South Korea abandons controversial gaming curfew

All night gaming sessions are back on

South Korea is abolishing its controversial gaming law which placed a curfew on the gaming habits of young people.

South Korea’s Shutdown Law, also known as the Cinderella Law, was introduced in 2011 as a way of stopping children and teenagers from staying up all night playing video games online with their friends.

The law meant that anybody under the age of 16 was prohibited from playing online games between the hours of midnight and 6am.


Since its introduction, the law has proved unpopular as well as controversial – leading to the likes of Minecraft being given an R-rating due to its online multiplayer capability. The game, which is usually recommended for children aged 12 and over, was only allowed to be played by those 19 or over in South Korea as a result of its Xbox Live integration.

Following this high-profile rating mishap, a petition to the South Korean government to remove the Shutdown Law gained over 120,000 signatures.

“The [law] finally stretched out to Minecraft, which is regarded as the epitome of educational and creative games,” reads a translation of the petition. “Korea will become [the only game market] where even Minecraft is reduced to an adult game.”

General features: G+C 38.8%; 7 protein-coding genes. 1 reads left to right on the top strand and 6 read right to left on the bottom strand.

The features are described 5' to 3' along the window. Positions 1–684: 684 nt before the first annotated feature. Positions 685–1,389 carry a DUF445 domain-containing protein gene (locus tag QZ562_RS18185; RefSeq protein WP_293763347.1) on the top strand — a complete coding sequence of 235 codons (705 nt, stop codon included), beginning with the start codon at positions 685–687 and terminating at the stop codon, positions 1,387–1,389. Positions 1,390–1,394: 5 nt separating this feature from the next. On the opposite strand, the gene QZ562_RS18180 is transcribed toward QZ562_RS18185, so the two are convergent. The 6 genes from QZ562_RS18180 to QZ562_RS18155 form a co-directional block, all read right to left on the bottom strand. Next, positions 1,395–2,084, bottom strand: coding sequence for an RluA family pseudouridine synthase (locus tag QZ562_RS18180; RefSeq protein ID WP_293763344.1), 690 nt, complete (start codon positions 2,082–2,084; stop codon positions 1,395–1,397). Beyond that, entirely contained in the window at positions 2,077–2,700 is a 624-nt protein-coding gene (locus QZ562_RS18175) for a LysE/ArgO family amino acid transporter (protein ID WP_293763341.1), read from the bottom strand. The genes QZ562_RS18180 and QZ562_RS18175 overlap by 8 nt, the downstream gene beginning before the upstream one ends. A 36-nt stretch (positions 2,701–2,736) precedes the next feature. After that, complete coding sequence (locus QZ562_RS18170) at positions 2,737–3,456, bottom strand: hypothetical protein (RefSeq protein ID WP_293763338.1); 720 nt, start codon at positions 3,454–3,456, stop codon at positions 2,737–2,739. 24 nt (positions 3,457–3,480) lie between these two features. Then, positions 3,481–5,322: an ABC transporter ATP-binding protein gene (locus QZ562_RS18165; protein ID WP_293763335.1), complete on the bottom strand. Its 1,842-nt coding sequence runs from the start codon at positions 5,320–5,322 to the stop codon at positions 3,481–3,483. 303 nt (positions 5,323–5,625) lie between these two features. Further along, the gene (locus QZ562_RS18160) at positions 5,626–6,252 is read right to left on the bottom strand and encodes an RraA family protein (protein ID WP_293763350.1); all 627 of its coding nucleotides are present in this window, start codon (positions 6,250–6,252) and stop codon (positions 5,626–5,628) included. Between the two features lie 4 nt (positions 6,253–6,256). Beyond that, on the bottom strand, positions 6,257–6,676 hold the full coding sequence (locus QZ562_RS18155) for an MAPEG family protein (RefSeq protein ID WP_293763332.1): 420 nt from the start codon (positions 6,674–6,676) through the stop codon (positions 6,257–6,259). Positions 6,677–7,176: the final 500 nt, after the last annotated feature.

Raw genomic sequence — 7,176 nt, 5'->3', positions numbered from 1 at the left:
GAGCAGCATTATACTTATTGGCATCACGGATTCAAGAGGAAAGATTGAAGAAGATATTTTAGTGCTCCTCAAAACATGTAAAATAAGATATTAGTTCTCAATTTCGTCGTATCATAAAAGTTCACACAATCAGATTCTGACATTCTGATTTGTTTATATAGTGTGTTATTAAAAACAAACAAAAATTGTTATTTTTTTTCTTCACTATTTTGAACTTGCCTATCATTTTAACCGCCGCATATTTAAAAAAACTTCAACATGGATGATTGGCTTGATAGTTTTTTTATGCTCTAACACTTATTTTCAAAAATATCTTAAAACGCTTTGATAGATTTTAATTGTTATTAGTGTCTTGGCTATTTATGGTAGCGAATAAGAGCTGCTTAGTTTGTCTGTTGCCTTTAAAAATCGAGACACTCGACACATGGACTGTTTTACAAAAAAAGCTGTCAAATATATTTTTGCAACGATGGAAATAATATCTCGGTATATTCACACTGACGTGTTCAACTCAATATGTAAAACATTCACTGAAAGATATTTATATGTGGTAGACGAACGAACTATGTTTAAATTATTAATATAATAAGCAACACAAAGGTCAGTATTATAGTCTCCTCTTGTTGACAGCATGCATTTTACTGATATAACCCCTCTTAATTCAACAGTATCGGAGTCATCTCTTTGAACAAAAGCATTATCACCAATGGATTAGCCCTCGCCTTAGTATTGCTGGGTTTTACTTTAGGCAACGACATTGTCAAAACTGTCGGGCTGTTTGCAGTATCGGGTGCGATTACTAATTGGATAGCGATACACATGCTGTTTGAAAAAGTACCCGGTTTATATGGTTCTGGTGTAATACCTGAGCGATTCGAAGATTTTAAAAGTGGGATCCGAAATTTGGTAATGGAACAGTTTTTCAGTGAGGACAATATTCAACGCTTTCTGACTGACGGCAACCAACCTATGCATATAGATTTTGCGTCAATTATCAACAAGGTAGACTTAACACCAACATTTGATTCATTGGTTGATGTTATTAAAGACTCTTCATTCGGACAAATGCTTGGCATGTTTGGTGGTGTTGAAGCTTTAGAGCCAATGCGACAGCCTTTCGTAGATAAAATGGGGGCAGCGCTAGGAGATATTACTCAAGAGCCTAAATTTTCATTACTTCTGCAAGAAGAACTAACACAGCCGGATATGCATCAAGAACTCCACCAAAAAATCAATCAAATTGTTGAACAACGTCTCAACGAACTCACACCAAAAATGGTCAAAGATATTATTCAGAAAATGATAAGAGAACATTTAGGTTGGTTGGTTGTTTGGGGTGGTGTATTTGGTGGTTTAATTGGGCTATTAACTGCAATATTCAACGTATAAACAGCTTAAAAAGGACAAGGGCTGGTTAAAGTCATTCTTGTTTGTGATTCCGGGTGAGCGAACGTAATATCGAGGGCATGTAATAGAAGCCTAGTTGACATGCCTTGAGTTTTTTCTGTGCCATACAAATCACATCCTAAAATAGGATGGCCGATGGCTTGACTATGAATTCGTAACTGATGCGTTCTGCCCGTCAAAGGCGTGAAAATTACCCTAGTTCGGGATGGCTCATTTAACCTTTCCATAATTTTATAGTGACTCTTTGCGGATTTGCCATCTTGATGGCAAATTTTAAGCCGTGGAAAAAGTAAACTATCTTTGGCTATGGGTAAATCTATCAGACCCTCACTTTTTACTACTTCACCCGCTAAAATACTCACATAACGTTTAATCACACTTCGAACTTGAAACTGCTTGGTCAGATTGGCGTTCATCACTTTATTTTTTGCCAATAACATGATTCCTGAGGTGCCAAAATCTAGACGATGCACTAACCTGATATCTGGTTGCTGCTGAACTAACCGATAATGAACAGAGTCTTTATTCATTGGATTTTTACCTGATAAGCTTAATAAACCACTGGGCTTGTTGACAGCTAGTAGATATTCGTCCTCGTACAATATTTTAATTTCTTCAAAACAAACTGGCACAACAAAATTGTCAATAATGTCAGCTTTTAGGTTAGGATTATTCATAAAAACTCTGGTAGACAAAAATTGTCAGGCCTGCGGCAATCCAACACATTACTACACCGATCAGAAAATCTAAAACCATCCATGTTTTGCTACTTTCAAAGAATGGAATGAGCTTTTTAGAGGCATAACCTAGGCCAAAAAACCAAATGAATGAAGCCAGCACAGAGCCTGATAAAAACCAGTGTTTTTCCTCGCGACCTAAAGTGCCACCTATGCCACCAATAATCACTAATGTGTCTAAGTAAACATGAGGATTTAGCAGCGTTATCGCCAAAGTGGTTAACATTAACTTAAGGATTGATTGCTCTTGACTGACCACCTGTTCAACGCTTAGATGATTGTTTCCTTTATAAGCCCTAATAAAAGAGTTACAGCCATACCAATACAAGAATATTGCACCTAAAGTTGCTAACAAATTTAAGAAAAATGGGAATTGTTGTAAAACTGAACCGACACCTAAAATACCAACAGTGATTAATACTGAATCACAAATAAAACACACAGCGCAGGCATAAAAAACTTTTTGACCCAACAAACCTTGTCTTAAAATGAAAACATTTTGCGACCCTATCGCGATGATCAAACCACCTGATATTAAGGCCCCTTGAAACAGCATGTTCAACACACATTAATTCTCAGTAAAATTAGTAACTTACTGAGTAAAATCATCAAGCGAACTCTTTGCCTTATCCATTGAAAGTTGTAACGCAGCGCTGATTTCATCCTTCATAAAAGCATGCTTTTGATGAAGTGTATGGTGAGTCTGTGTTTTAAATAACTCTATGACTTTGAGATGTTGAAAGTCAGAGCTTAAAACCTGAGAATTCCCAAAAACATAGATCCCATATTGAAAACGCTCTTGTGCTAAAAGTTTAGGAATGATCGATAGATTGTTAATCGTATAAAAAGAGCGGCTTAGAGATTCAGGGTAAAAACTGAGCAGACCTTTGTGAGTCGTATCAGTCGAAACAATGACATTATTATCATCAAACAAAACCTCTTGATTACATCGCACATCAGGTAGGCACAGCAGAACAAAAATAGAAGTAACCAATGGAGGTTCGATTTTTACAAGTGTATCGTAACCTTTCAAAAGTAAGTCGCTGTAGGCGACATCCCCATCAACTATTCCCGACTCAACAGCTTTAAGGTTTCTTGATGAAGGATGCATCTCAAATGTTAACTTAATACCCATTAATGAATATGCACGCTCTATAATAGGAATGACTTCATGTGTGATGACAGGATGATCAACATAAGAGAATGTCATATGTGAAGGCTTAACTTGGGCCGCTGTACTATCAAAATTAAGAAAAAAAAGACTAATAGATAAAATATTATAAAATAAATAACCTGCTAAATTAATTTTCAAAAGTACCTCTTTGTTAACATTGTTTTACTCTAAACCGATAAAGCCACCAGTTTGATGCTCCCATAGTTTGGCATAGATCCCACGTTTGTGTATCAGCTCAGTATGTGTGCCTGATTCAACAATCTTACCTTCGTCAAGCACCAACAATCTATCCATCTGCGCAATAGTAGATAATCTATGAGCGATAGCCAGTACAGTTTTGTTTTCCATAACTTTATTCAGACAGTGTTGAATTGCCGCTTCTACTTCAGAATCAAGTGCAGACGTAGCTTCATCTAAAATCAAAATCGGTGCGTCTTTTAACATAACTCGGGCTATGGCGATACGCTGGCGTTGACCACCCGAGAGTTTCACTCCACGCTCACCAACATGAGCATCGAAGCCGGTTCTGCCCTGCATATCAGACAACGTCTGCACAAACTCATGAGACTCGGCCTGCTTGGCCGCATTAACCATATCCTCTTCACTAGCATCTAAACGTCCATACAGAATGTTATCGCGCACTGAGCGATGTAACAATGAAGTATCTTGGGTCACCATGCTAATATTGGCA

According to the Korea Herald, the Ministry of Culture, Sports and Tourism and the Ministry of Gender Equality and Family decided to scrap the law to “respect the rights of youths”.

“For youths, games are an important leisure activity and communication channel,” said Culture Minister, Hwang Hee, “I hope that the preventive measures can respect the rights of the youths and encourage healthy home education.”

A new “Choice Permit” system will now come into effect, allowing families to set their own curfews within individual households. So, while the government curfews are over, teenagers may still find they’re forced to stop gaming by their parents.


Although the Shutdown Law is now going to be scrapped, it’s unclear when exactly this will happen due to the number of other laws which need to be amended.

Elsewhere, Riot Games has announced Riot Mobile – a new Discord-style app which allows League of Legends and Valorant players to connect with friends.